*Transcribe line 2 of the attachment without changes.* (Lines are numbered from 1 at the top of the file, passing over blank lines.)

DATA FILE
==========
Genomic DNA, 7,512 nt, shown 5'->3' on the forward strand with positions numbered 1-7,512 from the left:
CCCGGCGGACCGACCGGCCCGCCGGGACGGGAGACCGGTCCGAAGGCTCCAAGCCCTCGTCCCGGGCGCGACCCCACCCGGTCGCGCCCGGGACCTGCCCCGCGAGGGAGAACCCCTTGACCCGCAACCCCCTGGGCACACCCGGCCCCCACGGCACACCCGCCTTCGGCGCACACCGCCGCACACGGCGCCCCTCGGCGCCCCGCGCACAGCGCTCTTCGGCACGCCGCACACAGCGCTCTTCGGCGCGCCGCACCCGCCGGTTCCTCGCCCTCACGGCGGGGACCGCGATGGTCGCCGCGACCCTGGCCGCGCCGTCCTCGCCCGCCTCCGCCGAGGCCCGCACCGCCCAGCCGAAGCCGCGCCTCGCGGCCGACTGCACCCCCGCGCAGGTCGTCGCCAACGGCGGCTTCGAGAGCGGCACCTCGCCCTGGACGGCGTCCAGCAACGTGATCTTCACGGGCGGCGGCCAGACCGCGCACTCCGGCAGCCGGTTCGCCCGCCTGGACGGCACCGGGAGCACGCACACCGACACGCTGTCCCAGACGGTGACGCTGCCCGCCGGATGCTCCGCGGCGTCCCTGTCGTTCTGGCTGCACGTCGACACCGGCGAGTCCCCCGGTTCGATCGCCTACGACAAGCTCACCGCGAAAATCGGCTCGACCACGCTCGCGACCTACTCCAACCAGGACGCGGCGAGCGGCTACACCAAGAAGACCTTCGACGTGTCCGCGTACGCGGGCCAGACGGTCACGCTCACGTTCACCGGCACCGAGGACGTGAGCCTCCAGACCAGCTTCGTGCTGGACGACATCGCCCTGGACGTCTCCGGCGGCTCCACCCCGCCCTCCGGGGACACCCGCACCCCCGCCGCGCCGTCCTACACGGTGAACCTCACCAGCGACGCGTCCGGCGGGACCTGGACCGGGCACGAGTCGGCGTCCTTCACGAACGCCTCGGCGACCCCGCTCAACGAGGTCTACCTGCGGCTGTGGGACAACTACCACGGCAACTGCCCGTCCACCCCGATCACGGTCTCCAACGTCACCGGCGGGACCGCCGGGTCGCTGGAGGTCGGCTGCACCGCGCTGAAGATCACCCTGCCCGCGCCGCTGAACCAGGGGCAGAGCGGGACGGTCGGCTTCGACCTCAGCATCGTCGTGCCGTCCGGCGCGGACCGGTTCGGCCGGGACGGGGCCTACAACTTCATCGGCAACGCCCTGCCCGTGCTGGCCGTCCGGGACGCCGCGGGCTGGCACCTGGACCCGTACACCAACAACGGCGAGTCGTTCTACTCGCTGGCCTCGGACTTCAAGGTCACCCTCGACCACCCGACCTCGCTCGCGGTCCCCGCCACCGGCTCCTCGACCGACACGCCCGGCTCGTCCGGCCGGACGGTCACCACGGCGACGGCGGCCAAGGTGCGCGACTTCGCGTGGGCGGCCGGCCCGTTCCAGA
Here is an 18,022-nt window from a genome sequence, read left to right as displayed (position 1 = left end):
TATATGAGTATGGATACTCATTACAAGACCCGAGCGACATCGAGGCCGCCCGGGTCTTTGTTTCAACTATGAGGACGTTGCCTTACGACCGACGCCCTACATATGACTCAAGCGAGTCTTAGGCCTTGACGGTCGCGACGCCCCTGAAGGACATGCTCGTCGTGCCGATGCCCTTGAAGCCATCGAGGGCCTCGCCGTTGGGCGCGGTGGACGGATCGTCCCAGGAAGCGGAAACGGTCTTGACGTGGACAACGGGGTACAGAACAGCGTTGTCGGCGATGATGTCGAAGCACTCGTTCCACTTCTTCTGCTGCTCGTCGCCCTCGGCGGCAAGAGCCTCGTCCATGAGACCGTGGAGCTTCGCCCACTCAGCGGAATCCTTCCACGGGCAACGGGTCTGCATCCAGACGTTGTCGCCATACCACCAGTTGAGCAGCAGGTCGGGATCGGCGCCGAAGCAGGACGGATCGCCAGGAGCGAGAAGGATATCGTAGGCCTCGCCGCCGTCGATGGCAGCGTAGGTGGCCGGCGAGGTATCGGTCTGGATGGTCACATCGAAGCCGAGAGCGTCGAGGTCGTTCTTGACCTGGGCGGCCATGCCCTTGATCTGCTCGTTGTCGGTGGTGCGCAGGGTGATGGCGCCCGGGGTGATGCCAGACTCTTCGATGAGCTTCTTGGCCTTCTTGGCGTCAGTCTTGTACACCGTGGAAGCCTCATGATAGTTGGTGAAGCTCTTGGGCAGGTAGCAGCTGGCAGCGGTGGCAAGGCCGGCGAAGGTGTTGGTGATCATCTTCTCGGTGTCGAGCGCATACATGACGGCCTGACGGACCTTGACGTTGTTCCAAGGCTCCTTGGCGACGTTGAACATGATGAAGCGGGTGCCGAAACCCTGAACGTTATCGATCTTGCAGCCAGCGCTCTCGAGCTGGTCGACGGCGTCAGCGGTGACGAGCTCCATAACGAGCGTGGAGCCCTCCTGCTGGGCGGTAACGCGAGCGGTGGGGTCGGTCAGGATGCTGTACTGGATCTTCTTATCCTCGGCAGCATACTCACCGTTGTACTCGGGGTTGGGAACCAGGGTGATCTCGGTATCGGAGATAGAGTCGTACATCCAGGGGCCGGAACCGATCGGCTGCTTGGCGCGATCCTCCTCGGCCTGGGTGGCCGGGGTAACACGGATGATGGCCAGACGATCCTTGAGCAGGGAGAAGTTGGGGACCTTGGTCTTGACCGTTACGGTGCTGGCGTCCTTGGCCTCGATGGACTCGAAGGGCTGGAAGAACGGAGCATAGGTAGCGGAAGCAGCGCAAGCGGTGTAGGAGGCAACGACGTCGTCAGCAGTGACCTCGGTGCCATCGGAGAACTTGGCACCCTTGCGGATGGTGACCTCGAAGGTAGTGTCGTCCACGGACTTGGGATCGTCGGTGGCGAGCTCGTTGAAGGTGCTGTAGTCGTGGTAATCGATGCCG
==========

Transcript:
CCCGGCGGACCGACCGGCCCGCCGGGACGGGAGACCGGTCCGAAGGCTCCAAGCCCTCGTCCCGGGCGCGACCCCACCCGGTCGCGCCCGGGACCTGCCCCGCGAGGGAGAACCCCTTGACCCGCAACCCCCTGGGCACACCCGGCCCCCACGGCACACCCGCCTTCGGCGCACACCGCCGCACACGGCGCCCCTCGGCGCCCCGCGCACAGCGCTCTTCGGCACGCCGCACACAGCGCTCTTCGGCGCGCCGCACCCGCCGGTTCCTCGCCCTCACGGCGGGGACCGCGATGGTCGCCGCGACCCTGGCCGCGCCGTCCTCGCCCGCCTCCGCCGAGGCCCGCACCGCCCAGCCGAAGCCGCGCCTCGCGGCCGACTGCACCCCCGCGCAGGTCGTCGCCAACGGCGGCTTCGAGAGCGGCACCTCGCCCTGGACGGCGTCCAGCAACGTGATCTTCACGGGCGGCGGCCAGACCGCGCACTCCGGCAGCCGGTTCGCCCGCCTGGACGGCACCGGGAGCACGCACACCGACACGCTGTCCCAGACGGTGACGCTGCCCGCCGGATGCTCCGCGGCGTCCCTGTCGTTCTGGCTGCACGTCGACACCGGCGAGTCCCCCGGTTCGATCGCCTACGACAAGCTCACCGCGAAAATCGGCTCGACCACGCTCGCGACCTACTCCAACCAGGACGCGGCGAGCGGCTACACCAAGAAGACCTTCGACGTGTCCGCGTACGCGGGCCAGACGGTCACGCTCACGTTCACCGGCACCGAGGACGTGAGCCTCCAGACCAGCTTCGTGCTGGACGACATCGCCCTGGACGTCTCCGGCGGCTCCACCCCGCCCTCCGGGGACACCCGCACCCCCGCCGCGCCGTCCTACACGGTGAACCTCACCAGCGACGCGTCCGGCGGGACCTGGACCGGGCACGAGTCGGCGTCCTTCACGAACGCCTCGGCGACCCCGCTCAACGAGGTCTACCTGCGGCTGTGGGACAACTACCACGGCAACTGCCCGTCCACCCCGATCACGGTCTCCAACGTCACCGGCGGGACCGCCGGGTCGCTGGAGGTCGGCTGCACCGCGCTGAAGATCACCCTGCCCGCGCCGCTGAACCAGGGGCAGAGCGGGACGGTCGGCTTCGACCTCAGCATCGTCGTGCCGTCCGGCGCGGACCGGTTCGGCCGGGACGGGGCCTACAACTTCATCGGCAACGCCCTGCCCGTGCTGGCCGTCCGGGACGCCGCGGGCTGGCACCTGGACCCGTACACCAACAACGGCGAGTCGTTCTACTCGCTGGCCTCGGACTTCAAGGTCACCCTCGACCACCCGACCTCGCTCGCGGTCCCCGCCACCGGCTCCTCGACCGACACGCCCGGCTCGTCCGGCCGGACGGTCACCACGGCGACGGCGGCCAAGGTGCGCGACTTCGCGTGGGCGGCCGGCCCGTTCCAGA